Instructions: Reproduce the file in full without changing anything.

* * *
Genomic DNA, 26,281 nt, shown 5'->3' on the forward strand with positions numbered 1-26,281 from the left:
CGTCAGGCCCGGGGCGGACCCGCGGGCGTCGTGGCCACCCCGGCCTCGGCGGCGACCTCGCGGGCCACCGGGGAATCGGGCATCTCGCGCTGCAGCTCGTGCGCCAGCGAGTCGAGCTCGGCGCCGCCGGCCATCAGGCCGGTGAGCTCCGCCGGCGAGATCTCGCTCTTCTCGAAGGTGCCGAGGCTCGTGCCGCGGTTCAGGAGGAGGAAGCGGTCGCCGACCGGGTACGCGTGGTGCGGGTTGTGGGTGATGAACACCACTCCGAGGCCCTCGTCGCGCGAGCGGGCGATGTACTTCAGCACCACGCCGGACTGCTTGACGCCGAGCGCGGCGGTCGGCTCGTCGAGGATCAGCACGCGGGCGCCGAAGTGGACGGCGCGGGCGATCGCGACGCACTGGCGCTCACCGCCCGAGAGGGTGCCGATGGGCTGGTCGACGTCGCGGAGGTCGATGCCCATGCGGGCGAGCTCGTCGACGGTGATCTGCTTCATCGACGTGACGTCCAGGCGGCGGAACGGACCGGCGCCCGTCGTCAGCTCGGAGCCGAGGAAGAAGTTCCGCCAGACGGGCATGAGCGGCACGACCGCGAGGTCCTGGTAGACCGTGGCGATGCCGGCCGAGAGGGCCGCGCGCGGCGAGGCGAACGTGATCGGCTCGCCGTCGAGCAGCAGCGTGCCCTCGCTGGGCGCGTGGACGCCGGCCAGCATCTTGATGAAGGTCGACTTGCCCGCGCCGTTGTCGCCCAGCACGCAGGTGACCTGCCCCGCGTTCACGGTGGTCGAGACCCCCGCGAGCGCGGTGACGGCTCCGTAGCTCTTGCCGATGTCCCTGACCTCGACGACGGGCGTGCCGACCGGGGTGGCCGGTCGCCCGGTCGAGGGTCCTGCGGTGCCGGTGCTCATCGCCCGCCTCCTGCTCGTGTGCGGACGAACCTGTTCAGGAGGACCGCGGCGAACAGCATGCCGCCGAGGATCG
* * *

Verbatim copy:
Genomic DNA, 26,281 nt, shown 5'->3' on the forward strand with positions numbered 1-26,281 from the left:
CGTCAGGCCCGGGGCGGACCCGCGGGCGTCGTGGCCACCCCGGCCTCGGCGGCGACCTCGCGGGCCACCGGGGAATCGGGCATCTCGCGCTGCAGCTCGTGCGCCAGCGAGTCGAGCTCGGCGCCGCCGGCCATCAGGCCGGTGAGCTCCGCCGGCGAGATCTCGCTCTTCTCGAAGGTGCCGAGGCTCGTGCCGCGGTTCAGGAGGAGGAAGCGGTCGCCGACCGGGTACGCGTGGTGCGGGTTGTGGGTGATGAACACCACTCCGAGGCCCTCGTCGCGCGAGCGGGCGATGTACTTCAGCACCACGCCGGACTGCTTGACGCCGAGCGCGGCGGTCGGCTCGTCGAGGATCAGCACGCGGGCGCCGAAGTGGACGGCGCGGGCGATCGCGACGCACTGGCGCTCACCGCCCGAGAGGGTGCCGATGGGCTGGTCGACGTCGCGGAGGTCGATGCCCATGCGGGCGAGCTCGTCGACGGTGATCTGCTTCATCGACGTGACGTCCAGGCGGCGGAACGGACCGGCGCCCGTCGTCAGCTCGGAGCCGAGGAAGAAGTTCCGCCAGACGGGCATGAGCGGCACGACCGCGAGGTCCTGGTAGACCGTGGCGATGCCGGCCGAGAGGGCCGCGCGCGGCGAGGCGAACGTGATCGGCTCGCCGTCGAGCAGCAGCGTGCCCTCGCTGGGCGCGTGGACGCCGGCCAGCATCTTGATGAAGGTCGACTTGCCCGCGCCGTTGTCGCCCAGCACGCAGGTGACCTGCCCCGCGTTCACGGTGGTCGAGACCCCCGCGAGCGCGGTGACGGCTCCGTAGCTCTTGCCGATGTCCCTGACCTCGACGACGGGCGTGCCGACCGGGGTGGCCGGTCGCCCGGTCGAGGGTCCTGCGGTGCCGGTGCTCATCGCCCGCCTCCTGCTCGTGTGCGGACGAACCTGTTCAGGAGGACCGCGGCGAACAGCATGCCGCCGAGGATCG